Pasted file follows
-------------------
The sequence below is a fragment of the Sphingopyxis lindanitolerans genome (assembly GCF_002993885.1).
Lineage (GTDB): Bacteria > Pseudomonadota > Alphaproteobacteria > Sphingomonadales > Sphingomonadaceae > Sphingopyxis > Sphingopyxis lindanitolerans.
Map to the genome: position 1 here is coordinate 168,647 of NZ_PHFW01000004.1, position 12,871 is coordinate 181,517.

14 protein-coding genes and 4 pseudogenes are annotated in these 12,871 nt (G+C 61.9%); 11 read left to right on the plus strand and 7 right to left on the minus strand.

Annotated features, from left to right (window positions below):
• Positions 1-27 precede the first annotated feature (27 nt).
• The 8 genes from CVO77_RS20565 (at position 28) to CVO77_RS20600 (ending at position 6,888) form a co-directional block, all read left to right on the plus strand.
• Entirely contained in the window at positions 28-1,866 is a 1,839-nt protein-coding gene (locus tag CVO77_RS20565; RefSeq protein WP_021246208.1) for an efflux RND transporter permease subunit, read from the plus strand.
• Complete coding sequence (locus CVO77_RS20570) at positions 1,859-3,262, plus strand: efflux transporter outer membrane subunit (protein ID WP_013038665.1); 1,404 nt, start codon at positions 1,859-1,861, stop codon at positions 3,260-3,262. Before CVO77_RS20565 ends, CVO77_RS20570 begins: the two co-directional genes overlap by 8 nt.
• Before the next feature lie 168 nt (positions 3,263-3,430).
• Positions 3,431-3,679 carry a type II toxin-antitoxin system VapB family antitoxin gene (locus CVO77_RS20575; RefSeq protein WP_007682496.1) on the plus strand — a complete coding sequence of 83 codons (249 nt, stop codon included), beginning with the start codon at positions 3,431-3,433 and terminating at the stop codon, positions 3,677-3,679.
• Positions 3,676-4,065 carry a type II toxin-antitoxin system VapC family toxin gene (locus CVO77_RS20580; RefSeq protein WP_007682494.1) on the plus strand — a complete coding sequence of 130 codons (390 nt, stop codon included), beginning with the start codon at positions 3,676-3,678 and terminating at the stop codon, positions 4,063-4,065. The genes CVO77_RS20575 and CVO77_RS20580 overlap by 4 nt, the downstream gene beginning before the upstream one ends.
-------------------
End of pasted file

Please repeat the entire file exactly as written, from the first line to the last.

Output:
The sequence below is a fragment of the Sphingopyxis lindanitolerans genome (assembly GCF_002993885.1).
Lineage (GTDB): Bacteria > Pseudomonadota > Alphaproteobacteria > Sphingomonadales > Sphingomonadaceae > Sphingopyxis > Sphingopyxis lindanitolerans.
Map to the genome: position 1 here is coordinate 168,647 of NZ_PHFW01000004.1, position 12,871 is coordinate 181,517.

14 protein-coding genes and 4 pseudogenes are annotated in these 12,871 nt (G+C 61.9%); 11 read left to right on the plus strand and 7 right to left on the minus strand.

Annotated features, from left to right (window positions below):
• Positions 1-27 precede the first annotated feature (27 nt).
• The 8 genes from CVO77_RS20565 (at position 28) to CVO77_RS20600 (ending at position 6,888) form a co-directional block, all read left to right on the plus strand.
• Entirely contained in the window at positions 28-1,866 is a 1,839-nt protein-coding gene (locus tag CVO77_RS20565; RefSeq protein WP_021246208.1) for an efflux RND transporter permease subunit, read from the plus strand.
• Complete coding sequence (locus CVO77_RS20570) at positions 1,859-3,262, plus strand: efflux transporter outer membrane subunit (protein ID WP_013038665.1); 1,404 nt, start codon at positions 1,859-1,861, stop codon at positions 3,260-3,262. Before CVO77_RS20565 ends, CVO77_RS20570 begins: the two co-directional genes overlap by 8 nt.
• Before the next feature lie 168 nt (positions 3,263-3,430).
• Positions 3,431-3,679 carry a type II toxin-antitoxin system VapB family antitoxin gene (locus CVO77_RS20575; RefSeq protein WP_007682496.1) on the plus strand — a complete coding sequence of 83 codons (249 nt, stop codon included), beginning with the start codon at positions 3,431-3,433 and terminating at the stop codon, positions 3,677-3,679.
• Positions 3,676-4,065 carry a type II toxin-antitoxin system VapC family toxin gene (locus CVO77_RS20580; RefSeq protein WP_007682494.1) on the plus strand — a complete coding sequence of 130 codons (390 nt, stop codon included), beginning with the start codon at positions 3,676-3,678 and terminating at the stop codon, positions 4,063-4,065. The genes CVO77_RS20575 and CVO77_RS20580 overlap by 4 nt, the downstream gene beginning before the upstream one ends.